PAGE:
A Conversation with the Colby Museum’s New Director

Carolyn Muzzy Director of Colby College Museum of Art Jacqueline Terrassa shared the bold vision for the Colby Museum in a conversation on Jan. 21 with Julia Lo ’14, Museum Board of Governors member, former Colby Museum intern, and current programs manager at the Vilcek Foundation. Watch now!

Virtual Artful Healing: Time to Move

The natural state of life is a continual process of movement. During this Artful Healing offering, we will come together to connect more deeply to the rhythm within ourselves and expand into an awareness of our interconnectedness with the rhythm of life.

Inner Music, created by Richmond Barthé, offers us an entry point into the theme of movement and connects us to the rhythm within and around us. We will practice our own Creative Movement Visual Meditation, a creative process that allows us to open ourselves to a deep experience. Watch now!

Virtual Artful Meditation: Time to Move

In Artful Meditation, a new Let Art Inspire wellness series, Jing Ye, a meditation teacher and a counselor at Colby College, will guide participants through a 30-minute meditation session inspired by a work in the Museum’s collection, fostering greater mind-body connection. In this session, we’ll ground our thoughts with the help of Richmond Barthé’s Inner Music (c. 1956). Watch now!

Virtual Artful Movements: Time to Move

Richmond Barthé’s sculpture Inner Music (c. 1956) depicts a dancer in motion, capturing a moment of grace and precision. Looking downward with a solemn face, the dancer seems to be immersed in his artistic expression. The yoga pose of focus for this session is thus the dance pose (natarajasana). This yoga pose will allow participants to experience a sense of harmony and balance that is crucial to dance. Watch now!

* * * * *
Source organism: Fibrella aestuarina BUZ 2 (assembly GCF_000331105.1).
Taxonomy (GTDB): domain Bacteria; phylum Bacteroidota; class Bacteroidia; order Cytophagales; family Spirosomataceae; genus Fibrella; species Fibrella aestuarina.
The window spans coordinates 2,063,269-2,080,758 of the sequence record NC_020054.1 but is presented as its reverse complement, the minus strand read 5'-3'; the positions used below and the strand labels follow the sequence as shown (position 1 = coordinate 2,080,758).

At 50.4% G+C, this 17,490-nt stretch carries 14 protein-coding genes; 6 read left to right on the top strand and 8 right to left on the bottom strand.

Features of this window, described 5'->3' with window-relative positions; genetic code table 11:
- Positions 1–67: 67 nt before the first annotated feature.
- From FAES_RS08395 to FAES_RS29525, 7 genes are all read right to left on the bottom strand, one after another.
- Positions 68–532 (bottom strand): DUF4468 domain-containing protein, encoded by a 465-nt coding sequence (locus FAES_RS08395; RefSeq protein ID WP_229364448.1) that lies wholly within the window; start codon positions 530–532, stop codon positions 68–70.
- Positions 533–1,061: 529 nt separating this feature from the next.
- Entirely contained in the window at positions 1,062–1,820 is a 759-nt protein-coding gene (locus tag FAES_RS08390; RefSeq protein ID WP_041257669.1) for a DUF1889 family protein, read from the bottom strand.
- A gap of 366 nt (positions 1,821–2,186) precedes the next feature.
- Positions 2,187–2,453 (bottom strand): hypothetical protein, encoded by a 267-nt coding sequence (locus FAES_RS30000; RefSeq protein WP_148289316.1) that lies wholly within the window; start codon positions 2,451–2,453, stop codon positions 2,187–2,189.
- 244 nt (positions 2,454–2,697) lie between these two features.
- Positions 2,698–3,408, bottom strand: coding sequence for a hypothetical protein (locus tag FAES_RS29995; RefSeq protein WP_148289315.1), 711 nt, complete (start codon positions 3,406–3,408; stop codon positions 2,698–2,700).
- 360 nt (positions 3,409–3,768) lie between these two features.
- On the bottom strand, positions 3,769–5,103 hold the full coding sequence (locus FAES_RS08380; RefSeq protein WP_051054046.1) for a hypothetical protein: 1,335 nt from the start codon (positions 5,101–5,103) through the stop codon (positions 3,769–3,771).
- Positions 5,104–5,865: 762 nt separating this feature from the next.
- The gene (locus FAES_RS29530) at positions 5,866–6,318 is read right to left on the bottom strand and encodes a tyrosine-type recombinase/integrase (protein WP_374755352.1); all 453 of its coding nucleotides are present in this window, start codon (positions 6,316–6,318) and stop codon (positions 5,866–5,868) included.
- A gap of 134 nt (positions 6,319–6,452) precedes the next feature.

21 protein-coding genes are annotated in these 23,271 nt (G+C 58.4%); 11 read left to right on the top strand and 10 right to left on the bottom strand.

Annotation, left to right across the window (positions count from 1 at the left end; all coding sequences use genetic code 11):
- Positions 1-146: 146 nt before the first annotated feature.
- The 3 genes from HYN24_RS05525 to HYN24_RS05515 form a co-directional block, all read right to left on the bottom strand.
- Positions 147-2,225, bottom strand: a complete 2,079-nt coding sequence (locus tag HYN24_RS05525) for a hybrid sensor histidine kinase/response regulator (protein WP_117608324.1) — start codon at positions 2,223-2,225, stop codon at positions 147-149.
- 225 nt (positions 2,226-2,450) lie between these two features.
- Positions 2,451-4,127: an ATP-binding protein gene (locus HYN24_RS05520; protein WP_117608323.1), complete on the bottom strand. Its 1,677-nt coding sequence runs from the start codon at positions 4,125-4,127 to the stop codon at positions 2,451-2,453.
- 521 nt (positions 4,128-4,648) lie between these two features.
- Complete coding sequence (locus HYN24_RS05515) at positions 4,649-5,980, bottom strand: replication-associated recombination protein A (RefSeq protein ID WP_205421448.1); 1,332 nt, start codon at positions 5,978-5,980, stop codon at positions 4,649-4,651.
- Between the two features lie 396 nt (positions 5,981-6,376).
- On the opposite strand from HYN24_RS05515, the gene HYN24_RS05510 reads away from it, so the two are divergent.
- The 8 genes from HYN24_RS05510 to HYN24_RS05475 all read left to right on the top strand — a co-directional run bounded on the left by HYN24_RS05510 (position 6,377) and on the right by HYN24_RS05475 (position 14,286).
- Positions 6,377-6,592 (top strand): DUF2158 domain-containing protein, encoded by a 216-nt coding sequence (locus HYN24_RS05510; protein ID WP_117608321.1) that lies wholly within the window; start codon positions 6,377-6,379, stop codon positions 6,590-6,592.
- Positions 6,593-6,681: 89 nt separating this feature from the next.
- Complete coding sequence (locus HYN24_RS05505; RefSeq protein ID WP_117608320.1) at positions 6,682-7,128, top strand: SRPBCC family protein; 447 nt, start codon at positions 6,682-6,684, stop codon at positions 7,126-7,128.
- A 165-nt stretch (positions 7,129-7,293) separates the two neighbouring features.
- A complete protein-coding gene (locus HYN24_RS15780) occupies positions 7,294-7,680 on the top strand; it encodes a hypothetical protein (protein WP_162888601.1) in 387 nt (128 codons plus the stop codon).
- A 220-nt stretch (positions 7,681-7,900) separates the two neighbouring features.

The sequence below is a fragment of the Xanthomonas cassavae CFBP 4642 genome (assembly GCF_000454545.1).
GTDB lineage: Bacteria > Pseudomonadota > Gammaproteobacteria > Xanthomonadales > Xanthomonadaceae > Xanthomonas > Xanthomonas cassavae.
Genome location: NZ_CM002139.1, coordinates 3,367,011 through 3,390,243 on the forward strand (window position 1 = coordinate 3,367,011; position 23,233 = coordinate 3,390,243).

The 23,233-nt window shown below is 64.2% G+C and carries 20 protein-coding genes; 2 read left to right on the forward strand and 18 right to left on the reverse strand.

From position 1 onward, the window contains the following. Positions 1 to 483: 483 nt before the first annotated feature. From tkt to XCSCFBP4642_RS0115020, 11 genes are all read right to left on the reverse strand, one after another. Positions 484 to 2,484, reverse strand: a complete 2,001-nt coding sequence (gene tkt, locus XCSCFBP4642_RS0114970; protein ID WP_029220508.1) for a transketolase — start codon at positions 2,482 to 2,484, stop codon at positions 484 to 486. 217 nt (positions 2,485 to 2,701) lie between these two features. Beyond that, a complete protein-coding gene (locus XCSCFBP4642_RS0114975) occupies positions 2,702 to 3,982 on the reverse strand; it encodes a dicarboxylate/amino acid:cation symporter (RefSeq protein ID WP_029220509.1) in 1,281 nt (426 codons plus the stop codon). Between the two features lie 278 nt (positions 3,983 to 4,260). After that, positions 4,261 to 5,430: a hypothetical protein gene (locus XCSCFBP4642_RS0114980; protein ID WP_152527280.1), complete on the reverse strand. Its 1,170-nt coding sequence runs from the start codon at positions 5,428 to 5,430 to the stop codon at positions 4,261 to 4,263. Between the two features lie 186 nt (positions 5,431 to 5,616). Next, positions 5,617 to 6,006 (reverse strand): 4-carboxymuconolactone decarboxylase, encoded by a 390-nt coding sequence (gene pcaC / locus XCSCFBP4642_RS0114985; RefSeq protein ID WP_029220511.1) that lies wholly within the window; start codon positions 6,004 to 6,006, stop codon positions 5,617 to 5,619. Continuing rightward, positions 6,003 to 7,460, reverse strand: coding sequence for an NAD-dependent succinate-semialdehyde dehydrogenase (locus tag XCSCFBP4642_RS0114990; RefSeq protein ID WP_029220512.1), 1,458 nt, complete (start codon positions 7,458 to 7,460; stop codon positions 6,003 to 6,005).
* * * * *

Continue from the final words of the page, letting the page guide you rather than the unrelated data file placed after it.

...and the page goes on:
Virtual Artful Movements: Time to Flow

In the 1960s, Florida’s meandering Kissimmee River was forcefully constrained to a straight channel, resulting in detrimental impacts on the surrounding environment. In response, artist Maya Lin, currently a Lunder Institute for American Art Senior Fellow, mapped the the complexity of the river’s former course using hundreds of pushpins inserted directly into the gallery wall.

The cobra pose that is central to this month’s yoga session will prompt participants to roll back their shoulders and open up their hearts while lying on the floor, imitating the curved form of the river. Watch now!

Virtual Artful Meditation: Time to Flow

In this Artful Meditation, Jing Ye, a meditation teacher and a counselor at Colby College, guides us through a meditation that will ground our thoughts, inspired by Maya Lin Pin River-Kissimmee, 2008, fostering greater mind-body connection.

In the 1960s, Florida’s meandering Kissimmee River was forcefully constrained to a straight channel, resulting in detrimental impacts on the surrounding environment. In response, artist Maya Lin, currently a Lunder Institute for American Art Senior Fellow, mapped the complexity of the river’s original course using hundreds of push pins inserted directly into the gallery wall. Watch now!

Virtual Artful Healing: Time to Flow

Learn how to enter into the state of “flow” through the creative process. This month’s artwork Pin River-Kissimmee, created by artist Maya Lin, invites in the element of water and the metaphor of the expansive, flowing river. Flow state is a common experience during artmaking and is important for your mental and emotional health.

Through this creative process we will learn how to open to and experience surrender in order to allow the natural flow of life to propel us forward, rather than needing to force or control. To achieve this, we will engage in our own Creative Flow Painting Meditation. No previous artistic experience necessary. Watch now!

Virtual Art + Conversation: Another World is Possible